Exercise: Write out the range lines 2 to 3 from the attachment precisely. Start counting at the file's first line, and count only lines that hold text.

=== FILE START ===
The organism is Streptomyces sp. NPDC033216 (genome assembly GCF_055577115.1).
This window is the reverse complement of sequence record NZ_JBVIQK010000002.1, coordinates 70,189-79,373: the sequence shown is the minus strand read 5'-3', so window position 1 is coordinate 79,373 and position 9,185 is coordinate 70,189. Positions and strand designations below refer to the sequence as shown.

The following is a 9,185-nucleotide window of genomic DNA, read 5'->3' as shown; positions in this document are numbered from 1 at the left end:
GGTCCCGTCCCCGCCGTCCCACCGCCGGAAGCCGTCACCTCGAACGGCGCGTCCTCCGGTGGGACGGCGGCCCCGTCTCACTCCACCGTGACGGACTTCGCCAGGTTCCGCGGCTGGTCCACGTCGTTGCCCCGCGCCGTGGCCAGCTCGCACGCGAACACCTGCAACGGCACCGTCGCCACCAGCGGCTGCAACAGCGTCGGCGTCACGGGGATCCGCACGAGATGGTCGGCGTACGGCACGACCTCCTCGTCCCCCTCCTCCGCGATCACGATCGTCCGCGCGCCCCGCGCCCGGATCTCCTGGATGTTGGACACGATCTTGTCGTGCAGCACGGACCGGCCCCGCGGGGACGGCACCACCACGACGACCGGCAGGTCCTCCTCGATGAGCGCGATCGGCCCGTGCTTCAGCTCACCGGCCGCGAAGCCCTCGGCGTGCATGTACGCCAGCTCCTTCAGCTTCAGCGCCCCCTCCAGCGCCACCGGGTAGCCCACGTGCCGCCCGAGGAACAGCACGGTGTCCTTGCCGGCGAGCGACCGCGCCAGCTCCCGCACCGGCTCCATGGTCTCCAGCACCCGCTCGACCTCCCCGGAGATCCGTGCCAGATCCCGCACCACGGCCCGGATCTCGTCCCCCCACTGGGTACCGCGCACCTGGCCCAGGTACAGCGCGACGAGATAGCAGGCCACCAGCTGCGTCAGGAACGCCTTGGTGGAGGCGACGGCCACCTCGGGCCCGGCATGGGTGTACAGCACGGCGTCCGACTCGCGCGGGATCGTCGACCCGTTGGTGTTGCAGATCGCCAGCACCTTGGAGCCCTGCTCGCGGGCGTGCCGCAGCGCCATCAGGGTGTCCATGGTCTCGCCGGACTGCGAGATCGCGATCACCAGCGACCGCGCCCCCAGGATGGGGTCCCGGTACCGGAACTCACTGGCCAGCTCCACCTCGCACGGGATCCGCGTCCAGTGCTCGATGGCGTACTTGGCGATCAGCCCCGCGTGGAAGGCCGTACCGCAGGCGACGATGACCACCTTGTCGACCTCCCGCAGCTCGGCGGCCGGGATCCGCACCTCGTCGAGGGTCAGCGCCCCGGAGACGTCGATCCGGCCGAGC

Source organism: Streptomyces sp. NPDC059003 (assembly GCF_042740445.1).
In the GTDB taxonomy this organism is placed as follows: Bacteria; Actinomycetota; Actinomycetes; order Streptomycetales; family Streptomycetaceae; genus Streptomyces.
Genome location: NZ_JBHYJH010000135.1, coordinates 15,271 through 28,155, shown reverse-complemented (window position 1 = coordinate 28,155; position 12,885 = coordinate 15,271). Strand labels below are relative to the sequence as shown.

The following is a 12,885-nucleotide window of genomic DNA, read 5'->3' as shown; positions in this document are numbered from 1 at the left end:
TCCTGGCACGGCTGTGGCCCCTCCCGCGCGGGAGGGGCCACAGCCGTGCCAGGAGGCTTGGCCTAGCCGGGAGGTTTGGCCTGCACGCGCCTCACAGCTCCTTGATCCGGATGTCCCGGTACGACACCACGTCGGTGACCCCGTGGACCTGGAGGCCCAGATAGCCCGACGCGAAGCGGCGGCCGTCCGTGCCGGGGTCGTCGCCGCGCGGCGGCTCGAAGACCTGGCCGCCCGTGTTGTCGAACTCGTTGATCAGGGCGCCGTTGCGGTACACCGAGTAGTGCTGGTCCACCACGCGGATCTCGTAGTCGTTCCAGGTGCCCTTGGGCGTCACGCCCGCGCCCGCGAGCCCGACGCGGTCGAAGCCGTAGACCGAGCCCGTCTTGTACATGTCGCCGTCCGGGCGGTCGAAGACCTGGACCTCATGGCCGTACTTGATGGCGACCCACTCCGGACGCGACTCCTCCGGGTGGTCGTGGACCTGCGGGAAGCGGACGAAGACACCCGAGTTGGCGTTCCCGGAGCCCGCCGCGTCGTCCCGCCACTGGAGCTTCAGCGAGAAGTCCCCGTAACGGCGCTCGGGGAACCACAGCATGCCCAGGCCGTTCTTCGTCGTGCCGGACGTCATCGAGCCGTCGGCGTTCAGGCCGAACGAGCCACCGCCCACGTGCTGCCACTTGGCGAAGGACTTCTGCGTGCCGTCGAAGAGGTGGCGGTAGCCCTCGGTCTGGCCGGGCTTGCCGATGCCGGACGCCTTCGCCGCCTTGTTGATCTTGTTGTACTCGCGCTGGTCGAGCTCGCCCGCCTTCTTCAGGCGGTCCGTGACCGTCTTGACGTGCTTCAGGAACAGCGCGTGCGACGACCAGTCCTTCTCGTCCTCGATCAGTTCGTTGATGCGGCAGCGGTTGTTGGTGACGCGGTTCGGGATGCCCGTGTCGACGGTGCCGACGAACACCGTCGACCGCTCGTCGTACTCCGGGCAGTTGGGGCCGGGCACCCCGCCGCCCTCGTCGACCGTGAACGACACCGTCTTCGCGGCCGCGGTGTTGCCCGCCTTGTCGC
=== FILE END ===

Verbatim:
This window is the reverse complement of sequence record NZ_JBVIQK010000002.1, coordinates 70,189-79,373: the sequence shown is the minus strand read 5'-3', so window position 1 is coordinate 79,373 and position 9,185 is coordinate 70,189. Positions and strand designations below refer to the sequence as shown.

The following is a 9,185-nucleotide window of genomic DNA, read 5'->3' as shown; positions in this document are numbered from 1 at the left end: